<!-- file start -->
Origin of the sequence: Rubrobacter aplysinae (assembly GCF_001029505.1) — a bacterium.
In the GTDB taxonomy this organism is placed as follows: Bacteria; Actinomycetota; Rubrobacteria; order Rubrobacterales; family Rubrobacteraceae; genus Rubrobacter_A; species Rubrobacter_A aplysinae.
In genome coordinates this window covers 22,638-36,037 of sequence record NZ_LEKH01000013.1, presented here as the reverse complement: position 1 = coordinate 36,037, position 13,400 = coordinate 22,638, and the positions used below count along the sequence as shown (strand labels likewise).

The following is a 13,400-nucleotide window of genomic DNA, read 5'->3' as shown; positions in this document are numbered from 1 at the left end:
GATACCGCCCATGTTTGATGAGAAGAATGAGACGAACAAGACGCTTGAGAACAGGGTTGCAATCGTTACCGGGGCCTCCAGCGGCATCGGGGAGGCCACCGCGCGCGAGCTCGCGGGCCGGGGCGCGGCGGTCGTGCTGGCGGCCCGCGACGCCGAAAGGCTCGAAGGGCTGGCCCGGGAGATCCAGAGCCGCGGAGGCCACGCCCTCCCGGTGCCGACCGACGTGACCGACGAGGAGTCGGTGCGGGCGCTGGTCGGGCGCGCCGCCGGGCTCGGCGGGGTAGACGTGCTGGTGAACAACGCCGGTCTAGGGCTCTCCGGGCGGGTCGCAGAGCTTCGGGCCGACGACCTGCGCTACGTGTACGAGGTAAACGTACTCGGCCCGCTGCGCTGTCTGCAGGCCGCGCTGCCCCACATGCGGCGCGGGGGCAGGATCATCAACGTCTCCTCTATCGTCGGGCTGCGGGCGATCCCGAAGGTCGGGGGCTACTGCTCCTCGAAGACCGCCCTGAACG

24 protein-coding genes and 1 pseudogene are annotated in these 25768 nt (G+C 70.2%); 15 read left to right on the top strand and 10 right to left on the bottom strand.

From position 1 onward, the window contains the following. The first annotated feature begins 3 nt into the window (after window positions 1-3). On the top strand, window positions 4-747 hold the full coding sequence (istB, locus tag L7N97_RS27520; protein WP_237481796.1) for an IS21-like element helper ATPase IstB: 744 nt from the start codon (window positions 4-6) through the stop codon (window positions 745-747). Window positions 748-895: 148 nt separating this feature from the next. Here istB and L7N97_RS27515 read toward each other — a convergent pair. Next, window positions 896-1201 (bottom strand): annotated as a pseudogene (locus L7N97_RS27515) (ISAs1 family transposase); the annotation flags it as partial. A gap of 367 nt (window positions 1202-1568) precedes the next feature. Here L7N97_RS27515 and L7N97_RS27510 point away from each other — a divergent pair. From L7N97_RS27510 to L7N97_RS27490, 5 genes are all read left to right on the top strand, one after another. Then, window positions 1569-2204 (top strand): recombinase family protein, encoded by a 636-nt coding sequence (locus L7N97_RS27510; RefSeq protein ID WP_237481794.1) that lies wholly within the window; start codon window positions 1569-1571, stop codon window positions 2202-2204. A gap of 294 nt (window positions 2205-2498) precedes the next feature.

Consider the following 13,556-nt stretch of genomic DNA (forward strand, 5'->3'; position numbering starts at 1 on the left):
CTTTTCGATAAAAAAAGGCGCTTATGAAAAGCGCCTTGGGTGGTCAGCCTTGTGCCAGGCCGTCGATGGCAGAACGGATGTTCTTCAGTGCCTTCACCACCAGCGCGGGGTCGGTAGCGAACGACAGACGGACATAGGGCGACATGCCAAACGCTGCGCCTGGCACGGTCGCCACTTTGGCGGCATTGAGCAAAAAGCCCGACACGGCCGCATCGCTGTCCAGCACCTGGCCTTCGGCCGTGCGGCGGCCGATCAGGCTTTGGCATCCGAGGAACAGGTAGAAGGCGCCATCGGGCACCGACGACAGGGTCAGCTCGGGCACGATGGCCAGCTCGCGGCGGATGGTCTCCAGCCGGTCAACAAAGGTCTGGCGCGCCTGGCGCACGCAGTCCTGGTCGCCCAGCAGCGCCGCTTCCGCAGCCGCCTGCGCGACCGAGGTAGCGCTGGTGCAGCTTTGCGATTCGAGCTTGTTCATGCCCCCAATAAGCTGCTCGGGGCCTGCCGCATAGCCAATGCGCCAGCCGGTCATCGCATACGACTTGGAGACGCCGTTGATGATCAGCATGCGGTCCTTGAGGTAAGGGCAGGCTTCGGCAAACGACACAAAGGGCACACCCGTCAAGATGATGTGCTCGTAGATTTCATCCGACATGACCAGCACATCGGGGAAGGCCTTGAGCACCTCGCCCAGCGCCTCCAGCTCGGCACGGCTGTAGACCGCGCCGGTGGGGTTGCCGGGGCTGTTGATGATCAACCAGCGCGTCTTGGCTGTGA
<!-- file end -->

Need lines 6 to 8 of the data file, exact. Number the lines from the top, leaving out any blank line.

24 protein-coding genes and 1 pseudogene are annotated in these 25768 nt (G+C 70.2%); 15 read left to right on the top strand and 10 right to left on the bottom strand.

From position 1 onward, the window contains the following. The first annotated feature begins 3 nt into the window (after window positions 1-3). On the top strand, window positions 4-747 hold the full coding sequence (istB, locus tag L7N97_RS27520; protein WP_237481796.1) for an IS21-like element helper ATPase IstB: 744 nt from the start codon (window positions 4-6) through the stop codon (window positions 745-747). Window positions 748-895: 148 nt separating this feature from the next. Here istB and L7N97_RS27515 read toward each other — a convergent pair. Next, window positions 896-1201 (bottom strand): annotated as a pseudogene (locus L7N97_RS27515) (ISAs1 family transposase); the annotation flags it as partial. A gap of 367 nt (window positions 1202-1568) precedes the next feature. Here L7N97_RS27515 and L7N97_RS27510 point away from each other — a divergent pair. From L7N97_RS27510 to L7N97_RS27490, 5 genes are all read left to right on the top strand, one after another. Then, window positions 1569-2204 (top strand): recombinase family protein, encoded by a 636-nt coding sequence (locus L7N97_RS27510; RefSeq protein ID WP_237481794.1) that lies wholly within the window; start codon window positions 1569-1571, stop codon window positions 2202-2204. A gap of 294 nt (window positions 2205-2498) precedes the next feature.

Consider the following 13,556-nt stretch of genomic DNA (forward strand, 5'->3'; position numbering starts at 1 on the left):